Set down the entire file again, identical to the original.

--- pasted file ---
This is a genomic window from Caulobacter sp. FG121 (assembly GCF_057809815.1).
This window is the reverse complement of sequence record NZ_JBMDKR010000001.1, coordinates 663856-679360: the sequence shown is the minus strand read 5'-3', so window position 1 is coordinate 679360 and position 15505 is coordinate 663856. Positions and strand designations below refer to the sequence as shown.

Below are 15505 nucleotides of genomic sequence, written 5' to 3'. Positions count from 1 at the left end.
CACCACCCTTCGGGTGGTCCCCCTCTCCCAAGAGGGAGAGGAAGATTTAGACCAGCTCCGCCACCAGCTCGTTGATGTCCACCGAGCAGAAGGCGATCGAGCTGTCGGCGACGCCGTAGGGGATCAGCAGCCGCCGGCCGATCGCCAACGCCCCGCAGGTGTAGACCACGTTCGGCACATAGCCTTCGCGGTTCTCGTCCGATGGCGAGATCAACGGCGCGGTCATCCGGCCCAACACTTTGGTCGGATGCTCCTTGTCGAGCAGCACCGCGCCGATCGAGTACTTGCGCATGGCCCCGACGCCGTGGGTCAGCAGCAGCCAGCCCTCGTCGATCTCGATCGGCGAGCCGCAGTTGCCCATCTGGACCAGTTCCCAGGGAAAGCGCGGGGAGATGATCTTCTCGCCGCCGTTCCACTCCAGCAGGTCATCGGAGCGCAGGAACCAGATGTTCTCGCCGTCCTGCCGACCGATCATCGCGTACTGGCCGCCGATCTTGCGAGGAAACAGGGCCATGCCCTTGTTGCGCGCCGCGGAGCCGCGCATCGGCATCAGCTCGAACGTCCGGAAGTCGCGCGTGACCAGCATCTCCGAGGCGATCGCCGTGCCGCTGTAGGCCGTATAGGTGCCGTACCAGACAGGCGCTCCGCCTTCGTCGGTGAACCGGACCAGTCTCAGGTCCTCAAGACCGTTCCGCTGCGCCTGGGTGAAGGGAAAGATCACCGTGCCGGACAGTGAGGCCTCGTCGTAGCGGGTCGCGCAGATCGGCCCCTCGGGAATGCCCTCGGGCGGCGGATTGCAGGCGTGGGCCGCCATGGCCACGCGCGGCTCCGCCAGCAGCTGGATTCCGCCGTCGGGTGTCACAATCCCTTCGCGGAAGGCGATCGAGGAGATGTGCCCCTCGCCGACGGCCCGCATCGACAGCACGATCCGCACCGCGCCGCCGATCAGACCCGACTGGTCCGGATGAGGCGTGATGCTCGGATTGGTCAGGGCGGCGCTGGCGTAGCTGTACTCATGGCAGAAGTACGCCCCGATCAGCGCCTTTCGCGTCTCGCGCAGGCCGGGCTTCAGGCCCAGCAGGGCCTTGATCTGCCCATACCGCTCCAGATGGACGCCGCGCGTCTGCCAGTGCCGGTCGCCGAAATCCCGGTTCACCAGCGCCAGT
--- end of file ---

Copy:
This is a genomic window from Caulobacter sp. FG121 (assembly GCF_057809815.1).
This window is the reverse complement of sequence record NZ_JBMDKR010000001.1, coordinates 663856-679360: the sequence shown is the minus strand read 5'-3', so window position 1 is coordinate 679360 and position 15505 is coordinate 663856. Positions and strand designations below refer to the sequence as shown.

Below are 15505 nucleotides of genomic sequence, written 5' to 3'. Positions count from 1 at the left end.
CACCACCCTTCGGGTGGTCCCCCTCTCCCAAGAGGGAGAGGAAGATTTAGACCAGCTCCGCCACCAGCTCGTTGATGTCCACCGAGCAGAAGGCGATCGAGCTGTCGGCGACGCCGTAGGGGATCAGCAGCCGCCGGCCGATCGCCAACGCCCCGCAGGTGTAGACCACGTTCGGCACATAGCCTTCGCGGTTCTCGTCCGATGGCGAGATCAACGGCGCGGTCATCCGGCCCAACACTTTGGTCGGATGCTCCTTGTCGAGCAGCACCGCGCCGATCGAGTACTTGCGCATGGCCCCGACGCCGTGGGTCAGCAGCAGCCAGCCCTCGTCGATCTCGATCGGCGAGCCGCAGTTGCCCATCTGGACCAGTTCCCAGGGAAAGCGCGGGGAGATGATCTTCTCGCCGCCGTTCCACTCCAGCAGGTCATCGGAGCGCAGGAACCAGATGTTCTCGCCGTCCTGCCGACCGATCATCGCGTACTGGCCGCCGATCTTGCGAGGAAACAGGGCCATGCCCTTGTTGCGCGCCGCGGAGCCGCGCATCGGCATCAGCTCGAACGTCCGGAAGTCGCGCGTGACCAGCATCTCCGAGGCGATCGCCGTGCCGCTGTAGGCCGTATAGGTGCCGTACCAGACAGGCGCTCCGCCTTCGTCGGTGAACCGGACCAGTCTCAGGTCCTCAAGACCGTTCCGCTGCGCCTGGGTGAAGGGAAAGATCACCGTGCCGGACAGTGAGGCCTCGTCGTAGCGGGTCGCGCAGATCGGCCCCTCGGGAATGCCCTCGGGCGGCGGATTGCAGGCGTGGGCCGCCATGGCCACGCGCGGCTCCGCCAGCAGCTGGATTCCGCCGTCGGGTGTCACAATCCCTTCGCGGAAGGCGATCGAGGAGATGTGCCCCTCGCCGACGGCCCGCATCGACAGCACGATCCGCACCGCGCCGCCGATCAGACCCGACTGGTCCGGATGAGGCGTGATGCTCGGATTGGTCAGGGCGGCGCTGGCGTAGCTGTACTCATGGCAGAAGTACGCCCCGATCAGCGCCTTTCGCGTCTCGCGCAGGCCGGGCTTCAGGCCCAGCAGGGCCTTGATCTGCCCATACCGCTCCAGATGGACGCCGCGCGTCTGCCAGTGCCGGTCGCCGAAATCCCGGTTCACCAGCGCCAGT